Why does the Bible talk so much about idolatry? I don’t know anyone who worships idols.
Psalm 24.4 says that the one who can approach God is the one “who has clean hands and a pure heart, who does not lift up his soul to what is false and does not swear deceitfully.” When we hear the Bible talk about idolatry we tend to think of figures or statues or idols carved out of stone. But this is only one form of idolatry the Bible addresses. In the most general sense, idolatry is when people ascribe their love and allegiance to objects, images, ideas, or anything else, in place of the one true God.
Psalm 24 establishes God as the one true God, and the reason it gives for God’s preeminence is that he is the Creator God. Only the Creator God can be the one true God and have all power and authority in the universe. If we acknowledge this reality (whether we acknowledge it or not, it is still reality), then God is due our allegiance, respect, honor, devotion, worship, etc., simply be default. If he is the one true God, then to give our allegiance, respect, honor, devotion, worship, etc., would be the ultimate treason of the universe.
If we are not honoring God for who he is (the one true, Creator God), then we are, by necessity, giving that allegiance to something or someone else. That thing or person to whom we give our allegiance instead of God is, according to the Bible, an idol. It may not be carved like a statue or look like anything physical, but if it consumes our thoughts and time and attention more than God, then we are giving it a place of honor above God. God will not tolerate this, because to worship something or someone other than him is a lie. This is why it says in Psalm 24 that those who approach God must not lift up their souls to what is false (something other than God), or swear deceitfully (give their allegiance to something or someone other than God). Thankfully, Jesus never did either of those things, but instead regarded and honored God perfectly on behalf of those who will trust in him for salvation.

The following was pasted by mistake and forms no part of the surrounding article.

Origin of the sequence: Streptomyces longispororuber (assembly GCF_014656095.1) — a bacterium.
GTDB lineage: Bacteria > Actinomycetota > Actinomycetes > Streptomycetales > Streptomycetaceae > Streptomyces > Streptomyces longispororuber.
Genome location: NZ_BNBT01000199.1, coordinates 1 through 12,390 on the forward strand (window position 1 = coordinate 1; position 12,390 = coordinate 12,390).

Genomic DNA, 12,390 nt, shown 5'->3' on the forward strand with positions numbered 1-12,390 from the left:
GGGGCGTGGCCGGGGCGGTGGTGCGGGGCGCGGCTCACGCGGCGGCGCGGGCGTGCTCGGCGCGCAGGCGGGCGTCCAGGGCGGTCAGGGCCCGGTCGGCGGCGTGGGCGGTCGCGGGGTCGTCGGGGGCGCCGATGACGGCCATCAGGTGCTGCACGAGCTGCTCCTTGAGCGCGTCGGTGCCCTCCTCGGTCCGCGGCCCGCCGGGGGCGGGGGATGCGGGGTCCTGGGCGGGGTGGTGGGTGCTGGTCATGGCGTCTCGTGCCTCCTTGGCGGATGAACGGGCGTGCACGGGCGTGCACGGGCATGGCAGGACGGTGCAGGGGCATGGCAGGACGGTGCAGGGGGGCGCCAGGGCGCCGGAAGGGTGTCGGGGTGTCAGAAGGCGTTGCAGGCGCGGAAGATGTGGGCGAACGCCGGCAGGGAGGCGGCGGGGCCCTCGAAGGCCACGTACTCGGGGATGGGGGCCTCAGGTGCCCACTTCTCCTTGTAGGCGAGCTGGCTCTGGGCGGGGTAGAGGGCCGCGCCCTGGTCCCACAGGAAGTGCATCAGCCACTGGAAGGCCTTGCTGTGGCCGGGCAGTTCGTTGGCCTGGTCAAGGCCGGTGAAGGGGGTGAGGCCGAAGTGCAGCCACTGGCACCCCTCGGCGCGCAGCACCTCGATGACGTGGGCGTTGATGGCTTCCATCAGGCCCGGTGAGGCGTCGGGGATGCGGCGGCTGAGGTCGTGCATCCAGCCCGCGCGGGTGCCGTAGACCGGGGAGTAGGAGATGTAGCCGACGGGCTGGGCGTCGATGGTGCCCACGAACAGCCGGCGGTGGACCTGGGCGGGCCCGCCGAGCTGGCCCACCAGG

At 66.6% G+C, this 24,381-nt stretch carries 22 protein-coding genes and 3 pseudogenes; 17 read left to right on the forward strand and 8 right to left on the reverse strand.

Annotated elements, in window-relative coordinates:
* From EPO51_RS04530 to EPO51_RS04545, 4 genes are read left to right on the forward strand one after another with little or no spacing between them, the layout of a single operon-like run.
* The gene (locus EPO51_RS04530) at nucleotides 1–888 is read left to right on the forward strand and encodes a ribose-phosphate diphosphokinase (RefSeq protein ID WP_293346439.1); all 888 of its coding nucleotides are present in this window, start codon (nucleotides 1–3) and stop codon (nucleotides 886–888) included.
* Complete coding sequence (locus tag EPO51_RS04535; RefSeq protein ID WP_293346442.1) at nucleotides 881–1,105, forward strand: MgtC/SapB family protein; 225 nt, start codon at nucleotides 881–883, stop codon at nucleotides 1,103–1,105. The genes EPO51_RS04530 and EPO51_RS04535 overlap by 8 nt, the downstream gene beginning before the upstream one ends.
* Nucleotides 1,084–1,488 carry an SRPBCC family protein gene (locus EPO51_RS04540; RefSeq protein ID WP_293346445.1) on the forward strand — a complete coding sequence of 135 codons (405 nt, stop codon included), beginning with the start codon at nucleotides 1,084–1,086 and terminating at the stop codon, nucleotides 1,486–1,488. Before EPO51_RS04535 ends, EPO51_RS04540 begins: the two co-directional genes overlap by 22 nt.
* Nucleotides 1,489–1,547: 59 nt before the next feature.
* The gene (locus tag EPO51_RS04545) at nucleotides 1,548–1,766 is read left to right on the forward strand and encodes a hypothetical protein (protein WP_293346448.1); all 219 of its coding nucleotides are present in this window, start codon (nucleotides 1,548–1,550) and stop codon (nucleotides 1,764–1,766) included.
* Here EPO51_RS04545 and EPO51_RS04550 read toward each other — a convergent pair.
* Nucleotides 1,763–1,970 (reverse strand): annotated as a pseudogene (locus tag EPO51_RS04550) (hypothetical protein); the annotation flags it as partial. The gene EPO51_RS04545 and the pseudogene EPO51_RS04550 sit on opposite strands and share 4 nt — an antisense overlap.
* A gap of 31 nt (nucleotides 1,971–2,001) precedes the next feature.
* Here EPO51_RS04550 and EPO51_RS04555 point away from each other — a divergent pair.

A good practice for all Christians would be to, on a regular basis, sit down and examine your heart and your desires: is there anything you’re loving and valuing above God? What in your life consumes your time and thoughts? If there is anything that occupies your time and attention more than God, it has become an idol. But take heart in this: God loves to save idolaters.
So no, you may not know anyone who bows down to a carved image or an idol, but you (and everyone else) still struggles with the sin of idolatry.
If the Israelites had the same problem that we do (sin), how is it that they could go before God in worship? Didn’t they need a Savior too?
By establishing God as the Creator God, Psalm 24 also points to our hopelessness of coming before him on our own merit. But, as the question states, God’s people came before him in the Old Testament, so how did they do it?
God established a means by which his people could approach him through the sacrificial system. God told his people that they had to sacrifice animals – blood had to be spilt – before they could come before him. If they did not sacrifice animals, their sin would have caused God to destroy them. The sacrificing of animals, however, temporarily put off God’s wrath toward their sin, making them able to come before him in worship. But these sacrifices were not permanent, and were never meant to be permanent. God had a plan to solve the sin problem once and for all through is Son, Jesus. Jesus became the perfect sacrifice, having obeyed God perfectly in his life. Through his perfect, the sacrifice of his life was the perfect (and permanent) sacrifice. This is why there is no need to sacrifice animals anymore in order to come before God – the perfect sacrifice has already been offered through Jesus.
The Israelites came before God on the basis of spilt animal blood. Christians come before God on the foundation of the spilt blood of the perfect Savior.